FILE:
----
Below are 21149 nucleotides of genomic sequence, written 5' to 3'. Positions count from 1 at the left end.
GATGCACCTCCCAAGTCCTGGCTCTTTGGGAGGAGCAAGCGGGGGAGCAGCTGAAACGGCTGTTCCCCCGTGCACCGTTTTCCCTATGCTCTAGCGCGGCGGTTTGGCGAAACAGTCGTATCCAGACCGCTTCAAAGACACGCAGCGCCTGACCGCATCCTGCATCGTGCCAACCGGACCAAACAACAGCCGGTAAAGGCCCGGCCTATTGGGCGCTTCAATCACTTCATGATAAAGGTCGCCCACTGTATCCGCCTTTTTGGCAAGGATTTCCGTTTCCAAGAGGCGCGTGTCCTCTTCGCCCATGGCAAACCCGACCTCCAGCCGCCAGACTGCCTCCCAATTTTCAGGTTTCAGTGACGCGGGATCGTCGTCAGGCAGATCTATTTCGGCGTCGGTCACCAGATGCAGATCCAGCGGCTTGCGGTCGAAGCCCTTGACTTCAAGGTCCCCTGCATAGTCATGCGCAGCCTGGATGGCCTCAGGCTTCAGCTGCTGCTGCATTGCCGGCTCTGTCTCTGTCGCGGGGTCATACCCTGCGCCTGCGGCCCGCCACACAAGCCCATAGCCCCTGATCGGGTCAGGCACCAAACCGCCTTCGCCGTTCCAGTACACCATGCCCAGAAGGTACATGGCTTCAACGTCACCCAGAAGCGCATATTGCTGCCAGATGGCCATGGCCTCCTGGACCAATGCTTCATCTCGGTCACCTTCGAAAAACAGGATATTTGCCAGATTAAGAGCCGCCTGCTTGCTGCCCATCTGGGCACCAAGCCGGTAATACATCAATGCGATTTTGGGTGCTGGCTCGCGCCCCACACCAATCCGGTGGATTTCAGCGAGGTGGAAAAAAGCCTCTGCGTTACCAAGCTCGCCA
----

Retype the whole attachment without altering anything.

Below are 21149 nucleotides of genomic sequence, written 5' to 3'. Positions count from 1 at the left end.
GATGCACCTCCCAAGTCCTGGCTCTTTGGGAGGAGCAAGCGGGGGAGCAGCTGAAACGGCTGTTCCCCCGTGCACCGTTTTCCCTATGCTCTAGCGCGGCGGTTTGGCGAAACAGTCGTATCCAGACCGCTTCAAAGACACGCAGCGCCTGACCGCATCCTGCATCGTGCCAACCGGACCAAACAACAGCCGGTAAAGGCCCGGCCTATTGGGCGCTTCAATCACTTCATGATAAAGGTCGCCCACTGTATCCGCCTTTTTGGCAAGGATTTCCGTTTCCAAGAGGCGCGTGTCCTCTTCGCCCATGGCAAACCCGACCTCCAGCCGCCAGACTGCCTCCCAATTTTCAGGTTTCAGTGACGCGGGATCGTCGTCAGGCAGATCTATTTCGGCGTCGGTCACCAGATGCAGATCCAGCGGCTTGCGGTCGAAGCCCTTGACTTCAAGGTCCCCTGCATAGTCATGCGCAGCCTGGATGGCCTCAGGCTTCAGCTGCTGCTGCATTGCCGGCTCTGTCTCTGTCGCGGGGTCATACCCTGCGCCTGCGGCCCGCCACACAAGCCCATAGCCCCTGATCGGGTCAGGCACCAAACCGCCTTCGCCGTTCCAGTACACCATGCCCAGAAGGTACATGGCTTCAACGTCACCCAGAAGCGCATATTGCTGCCAGATGGCCATGGCCTCCTGGACCAATGCTTCATCTCGGTCACCTTCGAAAAACAGGATATTTGCCAGATTAAGAGCCGCCTGCTTGCTGCCCATCTGGGCACCAAGCCGGTAATACATCAATGCGATTTTGGGTGCTGGCTCGCGCCCCACACCAATCCGGTGGATTTCAGCGAGGTGGAAAAAAGCCTCTGCGTTACCAAGCTCGCCA